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Topics - 3kramd5

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Third Party Manufacturers / Sigma and Tamron OS/VC quirks
« on: August 22, 2014, 09:35:02 AM »
I now own two third party stabilized lenses, the sigma 70-200 2.8 EX (there are a lot of letters and I always forget them) and the tamron 150-600. I've noticed a quirk they both exhibit that none of my canon IS lenses do: when the stabilizer engages, the frame tilts down what visually feels like about 5-10°. With the 70-200, it's not that bad, but at 600mm with the tamron, 10° is a lot.

Has anyone else noticed that kind of this happening? What's the explanation? Misalignment in the stabilizing optic? Maybe I'll shoot a video if nobody can picture what I'm seeing.

Does anyone know if it's possible to back up personal settings for non 1D-series cameras?

EOS Bodies / dual pixel tech going forward
« on: April 24, 2014, 09:41:13 AM »
On the 70D, canon has two photo-diodes per pixel almost across the entire sensor. The fact that they can get useable phase information from them suggests that they can read them independently.

So, could they change the bayer filter out and double resolution rather than get sensor level phase detection? Perhaps being co-located they couldn't use a traditional bayer design, but could they for example have green AND either red or blue at every pixel?

If so, that could be a cost-effective way forward to producing 1DmkV and 1DmkVs cameras once DPAF is perfected to the point that it equals or betters SIR AF. The former could have a traditional bayer filter with the second processor dedicated to amazing autofocus; the latter could have double the resolution and use a simpler last-gen SIR AF unit.

I am probably fundamentally misunderstanding the implications of having two photo-diodes per pixel, though. More likely DPAF is their way into high end mirrorless.

EOS Bodies - For Video / Understanding Video Autofocus
« on: March 15, 2014, 02:22:03 PM »
I rarely shoot video, but was messing around with it today (5D3). I noticed that, if I try to autofocus in video (and probably live view stills too, but I haven't verified), it gets significantly brighter while achieving focus, even if I'm already shooting wide open. What causes that to happen? Does it momentarily drop the frame rate? Can it be avoided? It looks extremely jarring.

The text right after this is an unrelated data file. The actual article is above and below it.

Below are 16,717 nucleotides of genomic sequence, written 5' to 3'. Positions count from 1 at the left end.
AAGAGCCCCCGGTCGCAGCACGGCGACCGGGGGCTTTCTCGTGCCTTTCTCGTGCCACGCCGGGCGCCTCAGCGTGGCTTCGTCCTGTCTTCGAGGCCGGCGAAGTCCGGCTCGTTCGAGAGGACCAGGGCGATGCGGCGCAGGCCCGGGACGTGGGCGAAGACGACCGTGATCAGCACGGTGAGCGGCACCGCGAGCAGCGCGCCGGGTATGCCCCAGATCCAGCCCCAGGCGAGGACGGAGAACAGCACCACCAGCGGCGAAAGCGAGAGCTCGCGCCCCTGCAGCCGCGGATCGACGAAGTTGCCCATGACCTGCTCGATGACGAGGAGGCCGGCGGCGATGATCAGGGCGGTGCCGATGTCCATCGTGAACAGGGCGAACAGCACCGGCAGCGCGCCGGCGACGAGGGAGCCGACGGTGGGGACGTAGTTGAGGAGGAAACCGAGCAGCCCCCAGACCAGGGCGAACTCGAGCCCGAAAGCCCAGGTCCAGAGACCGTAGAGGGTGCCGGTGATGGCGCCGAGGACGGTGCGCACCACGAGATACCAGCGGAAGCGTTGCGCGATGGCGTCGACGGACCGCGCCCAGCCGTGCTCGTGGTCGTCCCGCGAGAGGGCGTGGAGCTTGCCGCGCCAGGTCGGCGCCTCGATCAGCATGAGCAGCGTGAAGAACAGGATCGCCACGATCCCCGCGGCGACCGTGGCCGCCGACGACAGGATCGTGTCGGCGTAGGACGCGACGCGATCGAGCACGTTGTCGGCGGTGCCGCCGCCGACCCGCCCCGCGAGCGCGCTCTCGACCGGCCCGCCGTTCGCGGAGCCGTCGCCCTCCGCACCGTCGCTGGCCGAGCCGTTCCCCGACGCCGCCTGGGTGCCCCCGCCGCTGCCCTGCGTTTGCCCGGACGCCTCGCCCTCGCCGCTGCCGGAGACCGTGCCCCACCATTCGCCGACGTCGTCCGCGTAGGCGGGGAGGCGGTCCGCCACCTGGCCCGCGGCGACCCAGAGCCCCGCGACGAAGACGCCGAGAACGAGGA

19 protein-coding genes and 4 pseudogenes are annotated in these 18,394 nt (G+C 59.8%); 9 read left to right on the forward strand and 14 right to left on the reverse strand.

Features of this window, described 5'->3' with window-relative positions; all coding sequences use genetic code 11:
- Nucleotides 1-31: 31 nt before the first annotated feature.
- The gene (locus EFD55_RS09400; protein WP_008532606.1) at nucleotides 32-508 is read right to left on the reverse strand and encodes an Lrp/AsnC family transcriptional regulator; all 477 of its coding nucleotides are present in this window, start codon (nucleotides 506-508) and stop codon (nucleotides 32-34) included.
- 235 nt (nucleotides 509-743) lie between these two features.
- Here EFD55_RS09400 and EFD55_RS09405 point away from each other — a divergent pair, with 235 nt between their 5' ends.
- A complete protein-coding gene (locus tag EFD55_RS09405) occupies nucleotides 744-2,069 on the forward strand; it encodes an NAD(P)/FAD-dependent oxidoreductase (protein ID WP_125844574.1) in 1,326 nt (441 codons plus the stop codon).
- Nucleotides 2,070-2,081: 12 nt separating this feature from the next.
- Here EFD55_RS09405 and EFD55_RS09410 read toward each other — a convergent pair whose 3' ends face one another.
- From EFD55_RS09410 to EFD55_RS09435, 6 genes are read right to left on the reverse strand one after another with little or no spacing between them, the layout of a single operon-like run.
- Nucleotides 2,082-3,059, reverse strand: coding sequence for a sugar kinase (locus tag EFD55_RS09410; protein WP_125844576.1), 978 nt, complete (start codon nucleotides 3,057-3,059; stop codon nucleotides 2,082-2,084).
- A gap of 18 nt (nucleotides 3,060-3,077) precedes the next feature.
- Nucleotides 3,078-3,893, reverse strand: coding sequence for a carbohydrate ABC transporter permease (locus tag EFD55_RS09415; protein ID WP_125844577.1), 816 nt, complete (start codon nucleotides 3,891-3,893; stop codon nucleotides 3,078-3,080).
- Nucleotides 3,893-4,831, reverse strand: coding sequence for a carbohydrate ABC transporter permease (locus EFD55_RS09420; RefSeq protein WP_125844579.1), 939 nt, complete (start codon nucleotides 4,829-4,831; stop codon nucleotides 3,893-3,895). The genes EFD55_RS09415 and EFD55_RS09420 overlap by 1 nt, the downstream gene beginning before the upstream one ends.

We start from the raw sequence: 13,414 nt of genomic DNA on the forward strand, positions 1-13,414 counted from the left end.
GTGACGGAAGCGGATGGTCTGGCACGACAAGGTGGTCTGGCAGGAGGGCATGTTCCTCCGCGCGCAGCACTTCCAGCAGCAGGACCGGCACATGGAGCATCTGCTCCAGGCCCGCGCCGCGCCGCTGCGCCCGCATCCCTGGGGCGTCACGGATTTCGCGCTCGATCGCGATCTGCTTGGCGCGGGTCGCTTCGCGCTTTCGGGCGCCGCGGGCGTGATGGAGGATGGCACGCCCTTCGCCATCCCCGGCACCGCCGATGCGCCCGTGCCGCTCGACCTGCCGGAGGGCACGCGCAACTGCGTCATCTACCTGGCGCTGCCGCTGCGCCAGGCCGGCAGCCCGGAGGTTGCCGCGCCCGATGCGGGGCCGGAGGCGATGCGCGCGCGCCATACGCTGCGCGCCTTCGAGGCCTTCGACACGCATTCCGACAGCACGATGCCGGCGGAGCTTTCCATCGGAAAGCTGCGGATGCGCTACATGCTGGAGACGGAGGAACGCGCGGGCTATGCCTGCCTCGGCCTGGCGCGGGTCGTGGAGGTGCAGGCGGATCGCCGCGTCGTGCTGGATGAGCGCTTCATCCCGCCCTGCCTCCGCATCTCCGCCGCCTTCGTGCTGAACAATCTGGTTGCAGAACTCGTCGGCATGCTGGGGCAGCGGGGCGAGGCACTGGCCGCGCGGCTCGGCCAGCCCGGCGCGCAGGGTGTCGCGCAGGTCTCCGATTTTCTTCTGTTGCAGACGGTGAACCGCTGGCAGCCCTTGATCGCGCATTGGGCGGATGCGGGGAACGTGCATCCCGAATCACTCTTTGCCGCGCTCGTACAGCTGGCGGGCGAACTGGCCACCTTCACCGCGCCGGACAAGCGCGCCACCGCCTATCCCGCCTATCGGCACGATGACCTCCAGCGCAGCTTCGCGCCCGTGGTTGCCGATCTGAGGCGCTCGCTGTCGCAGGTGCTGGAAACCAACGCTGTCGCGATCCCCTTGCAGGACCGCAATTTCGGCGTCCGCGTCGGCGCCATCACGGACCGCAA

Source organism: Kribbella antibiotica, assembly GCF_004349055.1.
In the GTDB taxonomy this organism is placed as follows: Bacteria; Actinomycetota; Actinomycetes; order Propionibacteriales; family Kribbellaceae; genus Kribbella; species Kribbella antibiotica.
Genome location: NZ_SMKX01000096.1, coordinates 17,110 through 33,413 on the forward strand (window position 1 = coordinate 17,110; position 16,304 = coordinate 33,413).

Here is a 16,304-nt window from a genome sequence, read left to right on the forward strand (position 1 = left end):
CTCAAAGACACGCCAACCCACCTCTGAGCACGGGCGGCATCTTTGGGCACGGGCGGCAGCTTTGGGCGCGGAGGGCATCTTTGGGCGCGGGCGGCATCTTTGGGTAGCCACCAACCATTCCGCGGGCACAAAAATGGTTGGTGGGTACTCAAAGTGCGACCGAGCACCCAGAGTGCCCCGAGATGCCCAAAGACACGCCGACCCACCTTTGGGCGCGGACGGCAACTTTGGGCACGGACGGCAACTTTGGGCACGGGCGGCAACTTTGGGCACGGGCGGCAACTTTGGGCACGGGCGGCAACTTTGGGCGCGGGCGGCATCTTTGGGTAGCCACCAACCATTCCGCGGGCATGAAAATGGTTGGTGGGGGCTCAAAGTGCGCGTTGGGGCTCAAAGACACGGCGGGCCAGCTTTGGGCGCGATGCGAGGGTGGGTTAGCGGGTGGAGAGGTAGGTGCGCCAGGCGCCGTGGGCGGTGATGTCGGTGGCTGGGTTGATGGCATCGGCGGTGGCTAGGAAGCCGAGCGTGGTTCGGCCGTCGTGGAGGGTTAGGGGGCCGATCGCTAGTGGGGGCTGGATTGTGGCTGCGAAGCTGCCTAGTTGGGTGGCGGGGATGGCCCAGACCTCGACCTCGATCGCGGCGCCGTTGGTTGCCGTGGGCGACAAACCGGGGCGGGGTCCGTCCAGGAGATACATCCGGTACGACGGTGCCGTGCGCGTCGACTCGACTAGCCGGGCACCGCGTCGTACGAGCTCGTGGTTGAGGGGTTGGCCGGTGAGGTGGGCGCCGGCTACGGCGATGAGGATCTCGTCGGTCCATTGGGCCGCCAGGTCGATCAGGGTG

EOS Bodies - For Stills / 5D mk II AF problem
« on: May 30, 2012, 07:37:56 PM »
I think one of my sensors is bad/broken, specifically the lower left. Every other sensor grabs focus pretty quickly in good light. Almost exclusively, the lower left will go to infinity and back before stopping, sometimes in focus, sometimes not.

This is a recent thing; I've used the sensor in the past. Any ideas what could cause it and how to go about fixing it?

EOS Bodies - For Stills / Calculating Dynamic Range
« on: March 12, 2012, 09:52:15 AM »
Rather than hijack any of the existing threads on DR, I thought I'd start a new one.

I'm still struggling a little with the concept by which a few people (LetTheRightLensIn and maybe a couple others) are computing Dynamic Range.

Maybe my understanding of DR itself is faulty.

Is not DR the total range between brightest bright detail and darkest dark detail that a camera is capable of recording in a single exposure?

If so, how does having two separate exposures, one completely underexposed (body cap on stopped down fast shutter) and one completely overexposed (bright, slow shutter) aid in computing maximum potential DR?

Wouldn't you instead need a to meter at the median brightness point in a scene containing a fairly slow transition to complete dark and a fairly slow transition to complete bright (i.e. overexposed white and underexposed black existing together in a single exposure with smooth gradients towards the center) in order to determine useful DR?

I have a technical background, but I'm looking more for conceptual understanding than anything.


So, per the DP review description,

"The 5D Mark III loses out to the Nikon D4 and D800 when it comes to use with slower lenses or long lens/teleconverter combinations, in that its cross-type points can only be used with lenses that are F4 or brighter (and the double-crosses with F2.8 and brighter lenses). Canon says there's a trade-off to be made and that its approach allows the sensor to be more accurate with the large aperture lenses it expects its customers to use, and allows the F4 cross-type sensors to be placed further towards the edge of the frame."

So, the middle AF point (and indeed much of the center column) is double cross type. All points in the center three columns are either cross or double-cross points.

Does that mean that, if I'm using an f/5.6 lens (say 100-400 at max focal length), I would only be able to use points from columns 1, 4, 8 and 11? Or will the higher accuracy points function with less fidelity? Can I not use the center point with my 25-105?

Seems kinda foolish to force focus off center for slower lenses.

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